Descriptions of this story, however, don’t really, to any extent, do this film or its extraordinary source material even the faintest whiff of justice. Even 50 years later, this film still has a lot of scary ground to tread. Aided considerably by the deft direction of Robert Wise (best known for the film versions of The Sound of Music and West Side Story), the film uses camera angles, sound, gorgeous lighting, and very limited special effects to create an incredibly, almost exhaustingly, scary event. By skewing close to the source, this film capably sets the viewer at a place where it is impossible to know how much to trust Nell and her version of these events or her perceptions of those around her. There are two scenes in particular that still have the power to make even a contemporary horror aficionado jump, and even if Harris’s depiction of Nell can grate at times (I blame the voiceover, even though it is the only way we can get inside Nell’s thoughts logically, and we need to for this one—the whole story hinges on our understanding of Nell’s position). There is a reason so many contemporary horror filmmakers place this one so highly on their list of influential films, and it deserves to be seen.
But not nearly as deserving: the remake. Nell (Lili Taylor) goes to the even bigger, and even gaudier version of Hill House, and is joined by Theo (Catherine Zeta Jones), and Luke (Owen Wilson), believing that they are participating in a study about sleep disorders. Dr. David Marrow (Liam Neeson) has actually gathered them in this creepy estate to study the relationship between sleep and fear, believing that the mansion will provide the right kind atmosphere to provoke the responses he wants to examine. He is not upfront with his participants, trying to achieve a level of authenticity, but also making everyone watching the movie groan at the implausibility and unethical nature of this particular exercise in manipulation.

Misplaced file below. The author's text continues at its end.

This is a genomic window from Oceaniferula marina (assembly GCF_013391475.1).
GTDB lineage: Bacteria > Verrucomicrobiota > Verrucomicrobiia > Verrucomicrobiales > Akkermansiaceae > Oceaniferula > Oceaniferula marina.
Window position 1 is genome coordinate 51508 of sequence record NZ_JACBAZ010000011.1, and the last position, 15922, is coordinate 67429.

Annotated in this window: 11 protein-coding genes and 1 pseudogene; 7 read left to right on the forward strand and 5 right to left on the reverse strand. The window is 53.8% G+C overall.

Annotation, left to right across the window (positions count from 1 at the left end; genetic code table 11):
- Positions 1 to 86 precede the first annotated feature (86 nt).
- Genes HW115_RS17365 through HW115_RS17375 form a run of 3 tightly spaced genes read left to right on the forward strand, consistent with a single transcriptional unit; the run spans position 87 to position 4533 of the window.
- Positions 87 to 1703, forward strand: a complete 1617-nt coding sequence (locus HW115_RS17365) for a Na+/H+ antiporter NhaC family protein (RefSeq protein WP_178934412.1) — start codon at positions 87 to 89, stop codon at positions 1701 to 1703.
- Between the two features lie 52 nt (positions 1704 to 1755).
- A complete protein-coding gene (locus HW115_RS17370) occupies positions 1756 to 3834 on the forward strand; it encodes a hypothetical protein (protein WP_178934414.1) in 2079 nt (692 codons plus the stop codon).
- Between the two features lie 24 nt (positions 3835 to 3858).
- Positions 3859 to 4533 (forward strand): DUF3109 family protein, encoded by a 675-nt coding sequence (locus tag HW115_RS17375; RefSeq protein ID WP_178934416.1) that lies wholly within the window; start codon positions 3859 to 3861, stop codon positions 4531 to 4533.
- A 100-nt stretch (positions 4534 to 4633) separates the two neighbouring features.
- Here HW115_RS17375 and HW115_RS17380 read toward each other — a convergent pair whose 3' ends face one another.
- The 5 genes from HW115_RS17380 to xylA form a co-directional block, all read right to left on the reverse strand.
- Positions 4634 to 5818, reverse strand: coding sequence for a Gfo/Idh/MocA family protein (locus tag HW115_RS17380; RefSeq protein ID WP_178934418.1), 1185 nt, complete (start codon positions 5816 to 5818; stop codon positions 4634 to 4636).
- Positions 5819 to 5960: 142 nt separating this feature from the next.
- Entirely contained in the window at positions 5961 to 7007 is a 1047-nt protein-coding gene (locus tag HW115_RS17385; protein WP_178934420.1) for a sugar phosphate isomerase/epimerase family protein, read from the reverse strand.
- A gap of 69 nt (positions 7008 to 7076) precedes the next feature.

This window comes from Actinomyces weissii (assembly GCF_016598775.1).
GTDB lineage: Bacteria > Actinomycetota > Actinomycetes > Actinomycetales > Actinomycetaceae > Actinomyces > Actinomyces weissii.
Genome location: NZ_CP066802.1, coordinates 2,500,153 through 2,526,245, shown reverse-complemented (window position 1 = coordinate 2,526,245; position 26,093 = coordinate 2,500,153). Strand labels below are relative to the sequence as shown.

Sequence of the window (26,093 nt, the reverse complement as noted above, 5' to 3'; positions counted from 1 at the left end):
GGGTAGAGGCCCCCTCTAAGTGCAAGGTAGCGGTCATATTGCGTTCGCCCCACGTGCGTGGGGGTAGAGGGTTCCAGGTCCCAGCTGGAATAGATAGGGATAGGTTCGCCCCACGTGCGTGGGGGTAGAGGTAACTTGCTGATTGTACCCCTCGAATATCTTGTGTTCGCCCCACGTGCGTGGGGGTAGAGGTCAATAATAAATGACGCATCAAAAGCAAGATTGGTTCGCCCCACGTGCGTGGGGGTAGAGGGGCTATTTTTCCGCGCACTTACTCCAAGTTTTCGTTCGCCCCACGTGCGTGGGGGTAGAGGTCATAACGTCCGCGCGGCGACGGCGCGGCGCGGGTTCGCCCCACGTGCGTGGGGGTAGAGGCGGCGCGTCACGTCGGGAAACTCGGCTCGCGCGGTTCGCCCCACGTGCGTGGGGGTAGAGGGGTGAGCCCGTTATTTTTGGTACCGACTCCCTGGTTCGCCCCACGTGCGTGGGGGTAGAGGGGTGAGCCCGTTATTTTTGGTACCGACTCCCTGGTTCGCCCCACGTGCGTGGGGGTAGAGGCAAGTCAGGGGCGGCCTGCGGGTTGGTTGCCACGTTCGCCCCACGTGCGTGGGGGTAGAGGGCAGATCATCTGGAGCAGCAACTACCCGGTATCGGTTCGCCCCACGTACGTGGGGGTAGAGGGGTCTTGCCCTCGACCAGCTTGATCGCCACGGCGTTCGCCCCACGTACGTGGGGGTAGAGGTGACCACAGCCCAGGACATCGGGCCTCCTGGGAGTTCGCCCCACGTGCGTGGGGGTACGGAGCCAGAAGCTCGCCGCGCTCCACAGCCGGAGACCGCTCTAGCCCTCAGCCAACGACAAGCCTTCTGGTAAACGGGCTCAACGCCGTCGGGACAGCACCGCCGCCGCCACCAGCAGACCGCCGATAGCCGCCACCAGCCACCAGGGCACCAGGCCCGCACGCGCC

While many parts of the basic plot are the same, there is little to no character development, and rather than allowing the relationships and mental stability of the characters drive much of the story’s momentum, this version cranks everything up to 11. The house is chock full of grotesque carvings that begin to emote and call out to Nell, there is a Citizen Kane-sized fireplace concealing horrors of this history of the house, a hidden library of information about Hill House’s previous residents, and a creepy fountain that comes to life and spouts blood—in other words, the special effects are out of control. They want to be scary, but I am having a hard time thinking of another film where the CGI was hit so hard, so consistently, and absolutely fails every time. It looks ridiculous—and since it is supposed to provide most of the scares, well…let’s say things don’t work out as intended. Couple this with the wild swings of characterization and taking the plot in a direction that can only be described as soap-operatic, and cap it all off with one of the most absurd endings ever conceived, and this one is a royal mess. It doesn’t deserve to be in the same review as the other, let alone share the same name, but I just wanted to save you from thinking this might be an acceptable substitute (and since it is the one on Netflix Instant right now, you might be tempted). If however, you want a good chuckle or two at some bat-shit insane imagery and some wacked-out character development, rather than a genuinely chilling horror masterpiece, well then, this version will be there for you.